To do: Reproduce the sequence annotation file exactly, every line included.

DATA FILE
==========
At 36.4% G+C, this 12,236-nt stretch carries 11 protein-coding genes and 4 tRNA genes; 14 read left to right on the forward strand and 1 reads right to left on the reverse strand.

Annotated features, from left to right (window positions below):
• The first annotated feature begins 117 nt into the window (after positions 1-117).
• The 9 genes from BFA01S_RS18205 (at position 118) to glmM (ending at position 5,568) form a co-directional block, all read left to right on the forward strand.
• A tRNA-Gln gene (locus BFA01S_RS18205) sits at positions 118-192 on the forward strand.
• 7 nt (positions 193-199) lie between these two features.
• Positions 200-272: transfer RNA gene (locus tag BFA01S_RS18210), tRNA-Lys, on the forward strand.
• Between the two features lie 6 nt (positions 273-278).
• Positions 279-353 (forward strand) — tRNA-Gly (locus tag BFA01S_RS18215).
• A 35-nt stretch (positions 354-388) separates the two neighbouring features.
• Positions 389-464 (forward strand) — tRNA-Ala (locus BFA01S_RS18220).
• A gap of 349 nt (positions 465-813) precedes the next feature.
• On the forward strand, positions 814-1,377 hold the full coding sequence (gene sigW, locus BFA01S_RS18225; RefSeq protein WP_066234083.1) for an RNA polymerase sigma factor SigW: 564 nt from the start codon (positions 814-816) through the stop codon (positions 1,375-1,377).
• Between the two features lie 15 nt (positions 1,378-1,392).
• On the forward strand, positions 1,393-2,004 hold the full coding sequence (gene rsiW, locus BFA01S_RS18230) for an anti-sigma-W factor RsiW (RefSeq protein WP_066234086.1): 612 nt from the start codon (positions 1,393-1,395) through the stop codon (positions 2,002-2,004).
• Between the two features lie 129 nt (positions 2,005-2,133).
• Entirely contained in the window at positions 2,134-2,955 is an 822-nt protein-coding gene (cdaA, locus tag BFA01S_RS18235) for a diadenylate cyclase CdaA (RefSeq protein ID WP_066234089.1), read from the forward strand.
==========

At 36.4% G+C, this 12,236-nt stretch carries 11 protein-coding genes and 4 tRNA genes; 14 read left to right on the forward strand and 1 reads right to left on the reverse strand.

Annotated features, from left to right (window positions below):
• The first annotated feature begins 117 nt into the window (after positions 1-117).
• The 9 genes from BFA01S_RS18205 (at position 118) to glmM (ending at position 5,568) form a co-directional block, all read left to right on the forward strand.
• A tRNA-Gln gene (locus BFA01S_RS18205) sits at positions 118-192 on the forward strand.
• 7 nt (positions 193-199) lie between these two features.
• Positions 200-272: transfer RNA gene (locus tag BFA01S_RS18210), tRNA-Lys, on the forward strand.
• Between the two features lie 6 nt (positions 273-278).
• Positions 279-353 (forward strand) — tRNA-Gly (locus tag BFA01S_RS18215).
• A 35-nt stretch (positions 354-388) separates the two neighbouring features.
• Positions 389-464 (forward strand) — tRNA-Ala (locus BFA01S_RS18220).
• A gap of 349 nt (positions 465-813) precedes the next feature.
• On the forward strand, positions 814-1,377 hold the full coding sequence (gene sigW, locus BFA01S_RS18225; RefSeq protein WP_066234083.1) for an RNA polymerase sigma factor SigW: 564 nt from the start codon (positions 814-816) through the stop codon (positions 1,375-1,377).
• Between the two features lie 15 nt (positions 1,378-1,392).
• On the forward strand, positions 1,393-2,004 hold the full coding sequence (gene rsiW, locus BFA01S_RS18230) for an anti-sigma-W factor RsiW (RefSeq protein WP_066234086.1): 612 nt from the start codon (positions 1,393-1,395) through the stop codon (positions 2,002-2,004).
• Between the two features lie 129 nt (positions 2,005-2,133).
• Entirely contained in the window at positions 2,134-2,955 is an 822-nt protein-coding gene (cdaA, locus tag BFA01S_RS18235) for a diadenylate cyclase CdaA (RefSeq protein ID WP_066234089.1), read from the forward strand.